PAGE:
The Tech Transparency Group, a watchdog agency that aims to expose misinformation online, found evidence that suggests that Crisis Pregnancy Centers use Google ads to misinform women about abortive services that they do not offer.
News of the Supreme Court’s ruling on Roe v Wade escalated the debate between the pro-life and pro-choice crowds. Now that debate is spilling over into the technology sphere. And this week, Google Ads got caught in the crosshairs.
An independent group known as the Tech Transparency Project monitors tech giants and is on a mission to expose any poor conduct. They describe themselves as a research segment of the Campaign for Accountability. And the project is run by individuals on both sides of the political aisle.
Originally called the Google Transparency Project when it started in 2016, TTP has now started to research all major technology companies. A team of scholars, journalists, and policymakers conduct research on topics most important to the American public. And one of their new reports got released yesterday.
The latest report heavily criticized Google Ads policy implementation and monitoring. According to the report, crisis pregnancy centers are using deceptive advertising. The report claims that these ads violate the search engine’s strict policies.
The Tech Transparency Project specifically cites two of those policies in its report. First, the prohibition against ads pretending to “provide critical services that result in a delay to the user receiving treatment or medical help.” And second, Google’s rule against “providing misleading information about products, services, or businesses.”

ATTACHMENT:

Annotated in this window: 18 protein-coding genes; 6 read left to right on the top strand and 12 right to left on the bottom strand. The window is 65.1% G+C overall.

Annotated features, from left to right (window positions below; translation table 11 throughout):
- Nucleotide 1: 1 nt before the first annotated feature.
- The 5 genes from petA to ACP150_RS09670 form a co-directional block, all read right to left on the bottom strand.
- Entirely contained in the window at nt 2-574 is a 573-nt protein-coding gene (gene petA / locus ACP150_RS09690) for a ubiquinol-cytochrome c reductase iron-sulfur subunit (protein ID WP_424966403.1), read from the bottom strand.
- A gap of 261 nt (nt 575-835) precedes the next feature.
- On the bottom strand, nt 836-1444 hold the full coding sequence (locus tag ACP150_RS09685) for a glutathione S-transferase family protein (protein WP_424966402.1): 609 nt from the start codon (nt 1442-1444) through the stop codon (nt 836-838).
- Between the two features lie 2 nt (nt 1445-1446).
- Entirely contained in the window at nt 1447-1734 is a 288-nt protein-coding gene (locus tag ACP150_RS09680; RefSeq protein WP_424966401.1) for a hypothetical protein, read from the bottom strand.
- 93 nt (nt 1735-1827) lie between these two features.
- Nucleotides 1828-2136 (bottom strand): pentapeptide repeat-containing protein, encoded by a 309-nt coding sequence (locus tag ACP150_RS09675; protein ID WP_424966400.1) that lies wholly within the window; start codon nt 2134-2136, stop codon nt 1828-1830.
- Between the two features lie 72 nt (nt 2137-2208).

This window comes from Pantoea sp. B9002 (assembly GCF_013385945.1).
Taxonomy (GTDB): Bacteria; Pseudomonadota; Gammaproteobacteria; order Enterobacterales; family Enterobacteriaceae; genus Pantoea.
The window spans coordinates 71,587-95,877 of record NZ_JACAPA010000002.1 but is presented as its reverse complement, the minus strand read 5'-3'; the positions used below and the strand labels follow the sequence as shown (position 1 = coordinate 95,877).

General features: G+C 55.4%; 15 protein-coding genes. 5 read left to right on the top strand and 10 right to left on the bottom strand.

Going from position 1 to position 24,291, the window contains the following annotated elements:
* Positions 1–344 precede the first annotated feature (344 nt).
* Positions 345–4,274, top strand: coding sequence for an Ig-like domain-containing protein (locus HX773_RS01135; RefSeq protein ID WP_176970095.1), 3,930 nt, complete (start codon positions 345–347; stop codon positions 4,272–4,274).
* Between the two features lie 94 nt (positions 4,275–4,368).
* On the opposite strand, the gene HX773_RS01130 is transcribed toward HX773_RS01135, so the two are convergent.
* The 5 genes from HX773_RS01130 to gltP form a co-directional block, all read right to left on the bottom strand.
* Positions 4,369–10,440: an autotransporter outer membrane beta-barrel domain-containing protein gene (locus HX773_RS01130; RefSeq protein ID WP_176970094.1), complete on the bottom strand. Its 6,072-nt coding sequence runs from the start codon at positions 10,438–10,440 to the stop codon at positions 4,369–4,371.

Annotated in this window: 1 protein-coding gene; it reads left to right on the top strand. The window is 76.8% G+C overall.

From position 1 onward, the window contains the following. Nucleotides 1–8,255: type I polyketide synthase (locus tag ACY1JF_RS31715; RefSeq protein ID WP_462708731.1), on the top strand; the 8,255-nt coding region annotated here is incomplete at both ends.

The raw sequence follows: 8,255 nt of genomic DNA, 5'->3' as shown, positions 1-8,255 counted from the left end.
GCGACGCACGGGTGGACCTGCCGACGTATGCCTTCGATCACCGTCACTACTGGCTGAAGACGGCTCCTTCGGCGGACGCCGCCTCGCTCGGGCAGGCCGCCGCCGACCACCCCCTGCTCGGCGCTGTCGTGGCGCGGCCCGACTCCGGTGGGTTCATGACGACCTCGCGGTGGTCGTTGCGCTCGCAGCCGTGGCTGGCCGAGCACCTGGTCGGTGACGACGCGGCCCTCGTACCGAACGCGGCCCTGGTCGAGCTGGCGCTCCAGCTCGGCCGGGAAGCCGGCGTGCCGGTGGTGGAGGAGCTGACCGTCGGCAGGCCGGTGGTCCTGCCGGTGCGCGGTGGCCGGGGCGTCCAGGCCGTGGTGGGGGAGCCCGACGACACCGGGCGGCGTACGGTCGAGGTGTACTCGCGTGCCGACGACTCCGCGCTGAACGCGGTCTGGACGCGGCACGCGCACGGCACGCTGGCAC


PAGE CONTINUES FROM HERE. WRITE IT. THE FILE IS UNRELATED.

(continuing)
According to a CNET news report, many crisis pregnancy center ads populate when users search for terms such as “first trimester abortion” and “free abortion pill.” However, the Google ads that populate all state “does not provide abortions” in the ad text. For the TTP, that stipulation is not enough.
The critics argue that the font on that notice is too small and easily missed by users. They also take issue with what Planned Parenthood deems “fake clinics” for the offered pregnancy counseling. The TTP report says that these clinics try to encourage women not to choose abortion.
And that is the primary reason TTP accuses the crisis pregnancy centers of knowingly violating Google Ads policy against misrepresentation. But Google has a different perspective on the matter. Their official position is that they apply their policies equally across the board.
Per an official statement, Google said “We require any organization that wants to advertise to people seeking information about abortion services to be certified and prominently disclose whether they do or do not offer abortions.” The same statement claimed they remove ads that misrepresent services or offers. However, TTP disagrees.
According to the non-profit organization, Google Ads has a track record of missing scams during the screening process. They cite supposedly problematic ads around voter registration, student loan debt relief, and stimulus checks. However, based on reporting from CNET, TTP did not provide evidence to back up these claims.
Given the volatile nature surrounding the abortion debate, news of the TTP report comes at a critical time. Individuals on both sides are increasingly seeking information, either for their own education or for abortion services. Thanks to independent watchdogs, answers may become easier to find and trust.